Buy A Franchise – Concept of Franchising Part 2

September 10th, 2010

(Buy A Franchise, Seattle Franchise, Bellevue Franchise)

 This is Part 2 in my series defining the Concept of Franchising:

Get

Most people “get” this one. This is sales and marketing. Peter Drucker said there are only two things that create value in business – sales and innovation. The rest are costs.

I would suggest that many companies tend to become happy with their existing suite of customers. Or they land the “big one” and all is good. I would also suggest that if there are not constant strategies put in place to continue to get new customers, to get new blood, then stagnation will follow. Landing the “big one” can actually put the business in a very precarious position. It’s called over-trading. If the business relies too heavily on one source for its revenues it can be in big trouble if something goes wrong with that customer.

The solution to over-trading, and to keep generating a steady stream of new customers in order to keep any business vibrant and moving forward, is to implement great “get” strategies. And never quit. That’s certainly not rocket science, but it is a basic tenet of long term survival.

General Motors should have been trying to figure out how to “get” Japanese customers in the 1970s. That would have led them to understand how to “keep” North American customers. Enough said.

Satisfy

A lot of people really miss the boat on this one. I actually saw a truck drive by me recently that had a slogan on the side in proud, bold letters that said “We Deliver Satisfied Customers”. They seemed to be quite proud of the fact that they actually provided what they sell. All customers for all businesses expect to be satisfied or they wouldn’t complete the business transaction in the first place. Boasting that customers are satisfied is like saying, “we don’t rip you off”. Well, as Chevy Chase used to say, “big deal and thank you very little”.
Satisfaction must be a given. It is required for survival. It is certainly one of the four main purposes or objectives of business, but it is so often misunderstood. Satisfaction is what people buy, so they expect it to be delivered. We must constantly be wary of what customers expect in order to be satisfied, and it’s an ever-increasing standard. However, it’s nothing to brag about. It’s just what you sell.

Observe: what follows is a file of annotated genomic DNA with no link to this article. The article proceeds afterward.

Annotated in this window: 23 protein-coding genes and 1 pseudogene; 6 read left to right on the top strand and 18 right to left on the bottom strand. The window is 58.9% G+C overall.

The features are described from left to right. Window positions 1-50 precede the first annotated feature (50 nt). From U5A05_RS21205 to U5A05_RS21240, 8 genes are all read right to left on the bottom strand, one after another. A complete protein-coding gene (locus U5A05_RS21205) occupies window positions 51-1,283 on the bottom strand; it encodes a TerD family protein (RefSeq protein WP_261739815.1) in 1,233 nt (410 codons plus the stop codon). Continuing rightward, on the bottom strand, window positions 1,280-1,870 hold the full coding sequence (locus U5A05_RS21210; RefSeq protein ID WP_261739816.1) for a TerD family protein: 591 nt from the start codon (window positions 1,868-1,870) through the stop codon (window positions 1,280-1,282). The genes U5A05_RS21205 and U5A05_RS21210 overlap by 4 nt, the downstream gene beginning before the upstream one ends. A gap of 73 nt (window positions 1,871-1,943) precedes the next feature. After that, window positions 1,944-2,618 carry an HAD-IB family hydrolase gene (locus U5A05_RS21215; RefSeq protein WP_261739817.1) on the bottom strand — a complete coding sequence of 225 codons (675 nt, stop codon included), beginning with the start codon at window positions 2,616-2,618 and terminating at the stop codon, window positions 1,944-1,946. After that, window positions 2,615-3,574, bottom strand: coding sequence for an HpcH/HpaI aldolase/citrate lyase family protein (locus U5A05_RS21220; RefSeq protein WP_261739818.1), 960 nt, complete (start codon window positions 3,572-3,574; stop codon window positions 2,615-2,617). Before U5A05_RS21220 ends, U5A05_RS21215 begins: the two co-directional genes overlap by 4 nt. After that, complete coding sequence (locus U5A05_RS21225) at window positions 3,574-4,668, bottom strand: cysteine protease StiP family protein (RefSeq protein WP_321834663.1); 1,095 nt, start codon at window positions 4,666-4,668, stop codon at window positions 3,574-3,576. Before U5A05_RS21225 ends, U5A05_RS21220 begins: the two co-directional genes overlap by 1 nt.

In a book called “If It Ain’t broke, Break It!, Robert Kreigel wrote, “Embrace the unexpected. The only thing that won’t change is that everything will keep changing. Today’s skills, knowledge, and products live fast, get old before their time, and die young. The overnight letter, which was the innovation of the 1980s, is now used only when you’re not in a hurry.” He wrote that message 15 years ago! It’s a clear, and still valid, indication that we need to continually re-tool to meet customer satisfaction goals.

Keep

If satisfaction is a constantly moving target, and satisfaction requires ever-increasing effort and commitment, then to keep customers requires more than just satisfaction. Customers expect satisfaction. They buy satisfaction. People will copy satisfaction. If that’s all that is provided, then it comes down to price, and that’s a losing game no matter what business is at hand. Therefore, strategies are required to provide more than what the customer buys, in order to maintain long-term trusting relationships. Michael Vickers says to “take a standard service offering and up-level it.” That defines the “keep” strategies that a business must employ. Ignoring this one will again create stagnation or denigration.

Grow

Most of us have heard that it is less expensive to do more business with existing customers than to obtain new ones. It is my belief that you must do both.

In order to do more business with existing customers, there have to be consistent strategies in place to educate them about new products and services. In addition, you must understand their business, particularly as it changes, so that it becomes apparent when your products and services can be provided. You must also put practices in play to ask for more business. Complacency is too often the norm when opportunities are in front of us. Companies that implement processes to ensure these things are managed will continue to grow business via the grow strategies.

The grow strategies also include asking existing customers to support you in your business growth through others. It’s surprising how many people would be willing to help if they are requested to do so. Things like referrals, testimonial letters, agreeing to act as a reference, and introductions to their association are all offshoots of this strategy.

So there you have it. These are the four basic objectives of any business. Business needs strategies and formulas to continually get new customers, satisfy them, which is an allusive and demanding standard, keep them, which requires more than delivering what you get paid for, and grow business with them or with their help. These are the basic concepts of business, and they must be at the heart of every good business, and every good Franchise system. Evaluating a Franchise system should include an assessment of how well the Franchisor understands these concepts, and how well they execute strategies to make them happen.

Buy A Franchise, Seattle Franchise, Bellevue Franchise

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